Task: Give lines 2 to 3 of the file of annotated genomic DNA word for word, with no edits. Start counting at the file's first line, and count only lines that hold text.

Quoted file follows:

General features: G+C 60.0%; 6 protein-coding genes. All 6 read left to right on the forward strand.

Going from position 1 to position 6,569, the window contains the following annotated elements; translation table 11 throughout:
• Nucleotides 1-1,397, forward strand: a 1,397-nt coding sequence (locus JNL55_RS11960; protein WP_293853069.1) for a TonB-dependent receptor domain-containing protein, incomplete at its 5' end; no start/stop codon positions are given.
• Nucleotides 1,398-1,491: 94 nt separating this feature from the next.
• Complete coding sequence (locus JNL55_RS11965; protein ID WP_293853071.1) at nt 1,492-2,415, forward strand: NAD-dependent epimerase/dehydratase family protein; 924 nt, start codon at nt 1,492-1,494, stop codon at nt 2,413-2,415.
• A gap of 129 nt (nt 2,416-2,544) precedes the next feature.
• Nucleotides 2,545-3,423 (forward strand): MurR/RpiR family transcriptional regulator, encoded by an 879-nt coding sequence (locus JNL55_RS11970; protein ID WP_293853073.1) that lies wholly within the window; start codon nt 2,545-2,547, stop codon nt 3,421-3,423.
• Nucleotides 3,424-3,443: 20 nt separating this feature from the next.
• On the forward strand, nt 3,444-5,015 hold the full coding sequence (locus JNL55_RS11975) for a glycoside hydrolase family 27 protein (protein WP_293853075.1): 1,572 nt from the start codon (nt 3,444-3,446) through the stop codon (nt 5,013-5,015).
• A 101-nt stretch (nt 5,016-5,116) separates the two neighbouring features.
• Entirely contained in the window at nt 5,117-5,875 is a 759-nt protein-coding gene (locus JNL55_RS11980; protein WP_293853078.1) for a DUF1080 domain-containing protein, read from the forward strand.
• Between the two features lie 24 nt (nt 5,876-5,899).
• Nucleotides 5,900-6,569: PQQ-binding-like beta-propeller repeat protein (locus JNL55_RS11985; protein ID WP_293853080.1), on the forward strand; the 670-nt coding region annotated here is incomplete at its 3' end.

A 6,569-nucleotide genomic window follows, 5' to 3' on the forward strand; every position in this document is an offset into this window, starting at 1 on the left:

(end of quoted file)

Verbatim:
Going from position 1 to position 6,569, the window contains the following annotated elements; translation table 11 throughout:
• Nucleotides 1-1,397, forward strand: a 1,397-nt coding sequence (locus JNL55_RS11960; protein WP_293853069.1) for a TonB-dependent receptor domain-containing protein, incomplete at its 5' end; no start/stop codon positions are given.